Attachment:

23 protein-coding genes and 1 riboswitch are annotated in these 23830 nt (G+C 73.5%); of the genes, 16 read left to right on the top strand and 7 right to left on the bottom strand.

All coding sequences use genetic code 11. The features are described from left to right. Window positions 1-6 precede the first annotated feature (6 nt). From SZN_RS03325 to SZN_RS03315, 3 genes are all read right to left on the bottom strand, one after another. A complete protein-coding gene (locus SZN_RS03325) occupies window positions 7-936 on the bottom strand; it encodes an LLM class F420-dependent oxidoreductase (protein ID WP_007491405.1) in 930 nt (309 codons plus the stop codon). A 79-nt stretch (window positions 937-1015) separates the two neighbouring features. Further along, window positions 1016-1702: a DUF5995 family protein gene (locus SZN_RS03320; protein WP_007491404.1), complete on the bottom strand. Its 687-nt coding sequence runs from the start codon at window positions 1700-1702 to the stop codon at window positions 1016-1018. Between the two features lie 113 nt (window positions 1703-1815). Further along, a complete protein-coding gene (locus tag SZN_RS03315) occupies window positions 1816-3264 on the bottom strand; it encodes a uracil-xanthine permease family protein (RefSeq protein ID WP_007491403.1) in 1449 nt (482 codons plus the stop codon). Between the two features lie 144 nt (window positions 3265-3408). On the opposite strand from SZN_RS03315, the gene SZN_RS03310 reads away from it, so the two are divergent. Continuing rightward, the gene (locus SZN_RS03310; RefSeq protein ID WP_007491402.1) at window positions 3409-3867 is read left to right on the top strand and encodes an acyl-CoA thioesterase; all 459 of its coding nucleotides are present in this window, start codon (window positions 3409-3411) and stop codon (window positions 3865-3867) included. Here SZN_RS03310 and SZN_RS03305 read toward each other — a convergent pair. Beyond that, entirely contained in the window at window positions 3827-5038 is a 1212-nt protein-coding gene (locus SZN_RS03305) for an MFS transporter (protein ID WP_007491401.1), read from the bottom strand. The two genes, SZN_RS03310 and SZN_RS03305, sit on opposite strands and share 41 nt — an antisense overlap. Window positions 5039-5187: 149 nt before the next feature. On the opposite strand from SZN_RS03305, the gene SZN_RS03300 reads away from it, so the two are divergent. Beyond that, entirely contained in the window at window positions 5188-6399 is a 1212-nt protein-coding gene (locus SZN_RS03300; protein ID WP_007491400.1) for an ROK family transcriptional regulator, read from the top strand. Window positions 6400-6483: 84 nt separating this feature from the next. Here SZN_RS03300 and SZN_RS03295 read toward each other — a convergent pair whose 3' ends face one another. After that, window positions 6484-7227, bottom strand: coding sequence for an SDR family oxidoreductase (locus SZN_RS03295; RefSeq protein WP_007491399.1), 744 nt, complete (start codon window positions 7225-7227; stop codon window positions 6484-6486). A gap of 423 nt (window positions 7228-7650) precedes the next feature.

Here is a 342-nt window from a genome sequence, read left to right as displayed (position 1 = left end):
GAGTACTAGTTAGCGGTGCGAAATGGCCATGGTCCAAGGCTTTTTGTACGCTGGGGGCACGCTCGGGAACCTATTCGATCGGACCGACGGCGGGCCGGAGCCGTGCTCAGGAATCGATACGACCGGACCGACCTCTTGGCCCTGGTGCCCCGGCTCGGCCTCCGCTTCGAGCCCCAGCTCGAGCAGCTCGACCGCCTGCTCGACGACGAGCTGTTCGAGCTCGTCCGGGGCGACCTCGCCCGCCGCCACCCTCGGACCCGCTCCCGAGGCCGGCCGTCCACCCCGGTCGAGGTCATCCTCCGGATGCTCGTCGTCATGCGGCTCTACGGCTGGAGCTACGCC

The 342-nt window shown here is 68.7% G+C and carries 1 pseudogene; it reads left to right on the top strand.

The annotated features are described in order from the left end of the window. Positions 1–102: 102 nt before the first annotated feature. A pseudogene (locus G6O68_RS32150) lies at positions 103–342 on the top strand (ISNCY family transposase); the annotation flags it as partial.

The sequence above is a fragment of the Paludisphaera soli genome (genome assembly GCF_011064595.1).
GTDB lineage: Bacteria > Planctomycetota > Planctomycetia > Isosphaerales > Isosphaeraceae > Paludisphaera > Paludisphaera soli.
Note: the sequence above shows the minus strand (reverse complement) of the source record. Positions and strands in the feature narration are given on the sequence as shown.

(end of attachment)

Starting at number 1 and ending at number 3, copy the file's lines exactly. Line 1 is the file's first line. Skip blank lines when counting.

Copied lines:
23 protein-coding genes and 1 riboswitch are annotated in these 23830 nt (G+C 73.5%); of the genes, 16 read left to right on the top strand and 7 right to left on the bottom strand.

All coding sequences use genetic code 11. The features are described from left to right. Window positions 1-6 precede the first annotated feature (6 nt). From SZN_RS03325 to SZN_RS03315, 3 genes are all read right to left on the bottom strand, one after another. A complete protein-coding gene (locus SZN_RS03325) occupies window positions 7-936 on the bottom strand; it encodes an LLM class F420-dependent oxidoreductase (protein ID WP_007491405.1) in 930 nt (309 codons plus the stop codon). A 79-nt stretch (window positions 937-1015) separates the two neighbouring features. Further along, window positions 1016-1702: a DUF5995 family protein gene (locus SZN_RS03320; protein WP_007491404.1), complete on the bottom strand. Its 687-nt coding sequence runs from the start codon at window positions 1700-1702 to the stop codon at window positions 1016-1018. Between the two features lie 113 nt (window positions 1703-1815). Further along, a complete protein-coding gene (locus tag SZN_RS03315) occupies window positions 1816-3264 on the bottom strand; it encodes a uracil-xanthine permease family protein (RefSeq protein ID WP_007491403.1) in 1449 nt (482 codons plus the stop codon). Between the two features lie 144 nt (window positions 3265-3408). On the opposite strand from SZN_RS03315, the gene SZN_RS03310 reads away from it, so the two are divergent. Continuing rightward, the gene (locus SZN_RS03310; RefSeq protein ID WP_007491402.1) at window positions 3409-3867 is read left to right on the top strand and encodes an acyl-CoA thioesterase; all 459 of its coding nucleotides are present in this window, start codon (window positions 3409-3411) and stop codon (window positions 3865-3867) included. Here SZN_RS03310 and SZN_RS03305 read toward each other — a convergent pair. Beyond that, entirely contained in the window at window positions 3827-5038 is a 1212-nt protein-coding gene (locus SZN_RS03305) for an MFS transporter (protein ID WP_007491401.1), read from the bottom strand. The two genes, SZN_RS03310 and SZN_RS03305, sit on opposite strands and share 41 nt — an antisense overlap. Window positions 5039-5187: 149 nt before the next feature. On the opposite strand from SZN_RS03305, the gene SZN_RS03300 reads away from it, so the two are divergent. Beyond that, entirely contained in the window at window positions 5188-6399 is a 1212-nt protein-coding gene (locus SZN_RS03300; protein ID WP_007491400.1) for an ROK family transcriptional regulator, read from the top strand. Window positions 6400-6483: 84 nt separating this feature from the next. Here SZN_RS03300 and SZN_RS03295 read toward each other — a convergent pair whose 3' ends face one another. After that, window positions 6484-7227, bottom strand: coding sequence for an SDR family oxidoreductase (locus SZN_RS03295; RefSeq protein WP_007491399.1), 744 nt, complete (start codon window positions 7225-7227; stop codon window positions 6484-6486). A gap of 423 nt (window positions 7228-7650) precedes the next feature.

Here is a 342-nt window from a genome sequence, read left to right as displayed (position 1 = left end):